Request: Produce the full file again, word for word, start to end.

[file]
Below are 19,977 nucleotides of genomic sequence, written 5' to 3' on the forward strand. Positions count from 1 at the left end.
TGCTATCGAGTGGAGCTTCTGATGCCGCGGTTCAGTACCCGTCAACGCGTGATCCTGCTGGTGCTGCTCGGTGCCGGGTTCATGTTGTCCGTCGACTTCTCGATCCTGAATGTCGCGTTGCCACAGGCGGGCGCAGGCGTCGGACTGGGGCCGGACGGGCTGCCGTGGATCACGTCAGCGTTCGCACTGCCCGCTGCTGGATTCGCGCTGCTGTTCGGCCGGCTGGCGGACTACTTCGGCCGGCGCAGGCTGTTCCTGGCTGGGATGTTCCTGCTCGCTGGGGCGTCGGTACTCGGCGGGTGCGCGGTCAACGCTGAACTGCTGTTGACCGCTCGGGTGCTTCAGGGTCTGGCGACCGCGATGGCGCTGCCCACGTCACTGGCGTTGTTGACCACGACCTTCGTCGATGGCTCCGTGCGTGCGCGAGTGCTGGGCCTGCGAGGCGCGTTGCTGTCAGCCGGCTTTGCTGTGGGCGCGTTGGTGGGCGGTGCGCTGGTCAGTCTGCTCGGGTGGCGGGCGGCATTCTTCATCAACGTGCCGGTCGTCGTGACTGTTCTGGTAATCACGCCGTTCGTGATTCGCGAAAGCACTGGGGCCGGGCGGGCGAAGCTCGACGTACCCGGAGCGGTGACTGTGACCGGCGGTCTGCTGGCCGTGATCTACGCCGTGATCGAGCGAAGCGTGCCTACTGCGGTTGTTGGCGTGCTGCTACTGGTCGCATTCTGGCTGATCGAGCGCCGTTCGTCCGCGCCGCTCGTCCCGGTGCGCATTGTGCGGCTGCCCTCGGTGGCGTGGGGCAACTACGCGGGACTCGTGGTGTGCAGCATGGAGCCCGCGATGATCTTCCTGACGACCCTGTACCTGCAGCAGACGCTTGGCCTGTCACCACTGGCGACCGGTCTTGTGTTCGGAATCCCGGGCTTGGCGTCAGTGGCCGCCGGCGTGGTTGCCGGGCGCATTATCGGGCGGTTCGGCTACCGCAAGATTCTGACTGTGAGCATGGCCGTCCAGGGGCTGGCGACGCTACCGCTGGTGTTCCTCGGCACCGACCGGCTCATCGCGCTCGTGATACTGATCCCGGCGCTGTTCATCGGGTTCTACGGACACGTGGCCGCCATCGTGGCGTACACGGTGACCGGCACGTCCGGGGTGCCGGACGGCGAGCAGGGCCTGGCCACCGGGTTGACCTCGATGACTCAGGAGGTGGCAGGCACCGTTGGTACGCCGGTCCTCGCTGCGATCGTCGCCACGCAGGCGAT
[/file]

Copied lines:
Below are 19,977 nucleotides of genomic sequence, written 5' to 3' on the forward strand. Positions count from 1 at the left end.
TGCTATCGAGTGGAGCTTCTGATGCCGCGGTTCAGTACCCGTCAACGCGTGATCCTGCTGGTGCTGCTCGGTGCCGGGTTCATGTTGTCCGTCGACTTCTCGATCCTGAATGTCGCGTTGCCACAGGCGGGCGCAGGCGTCGGACTGGGGCCGGACGGGCTGCCGTGGATCACGTCAGCGTTCGCACTGCCCGCTGCTGGATTCGCGCTGCTGTTCGGCCGGCTGGCGGACTACTTCGGCCGGCGCAGGCTGTTCCTGGCTGGGATGTTCCTGCTCGCTGGGGCGTCGGTACTCGGCGGGTGCGCGGTCAACGCTGAACTGCTGTTGACCGCTCGGGTGCTTCAGGGTCTGGCGACCGCGATGGCGCTGCCCACGTCACTGGCGTTGTTGACCACGACCTTCGTCGATGGCTCCGTGCGTGCGCGAGTGCTGGGCCTGCGAGGCGCGTTGCTGTCAGCCGGCTTTGCTGTGGGCGCGTTGGTGGGCGGTGCGCTGGTCAGTCTGCTCGGGTGGCGGGCGGCATTCTTCATCAACGTGCCGGTCGTCGTGACTGTTCTGGTAATCACGCCGTTCGTGATTCGCGAAAGCACTGGGGCCGGGCGGGCGAAGCTCGACGTACCCGGAGCGGTGACTGTGACCGGCGGTCTGCTGGCCGTGATCTACGCCGTGATCGAGCGAAGCGTGCCTACTGCGGTTGTTGGCGTGCTGCTACTGGTCGCATTCTGGCTGATCGAGCGCCGTTCGTCCGCGCCGCTCGTCCCGGTGCGCATTGTGCGGCTGCCCTCGGTGGCGTGGGGCAACTACGCGGGACTCGTGGTGTGCAGCATGGAGCCCGCGATGATCTTCCTGACGACCCTGTACCTGCAGCAGACGCTTGGCCTGTCACCACTGGCGACCGGTCTTGTGTTCGGAATCCCGGGCTTGGCGTCAGTGGCCGCCGGCGTGGTTGCCGGGCGCATTATCGGGCGGTTCGGCTACCGCAAGATTCTGACTGTGAGCATGGCCGTCCAGGGGCTGGCGACGCTACCGCTGGTGTTCCTCGGCACCGACCGGCTCATCGCGCTCGTGATACTGATCCCGGCGCTGTTCATCGGGTTCTACGGACACGTGGCCGCCATCGTGGCGTACACGGTGACCGGCACGTCCGGGGTGCCGGACGGCGAGCAGGGCCTGGCCACCGGGTTGACCTCGATGACTCAGGAGGTGGCAGGCACCGTTGGTACGCCGGTCCTCGCTGCGATCGTCGCCACGCAGGCGAT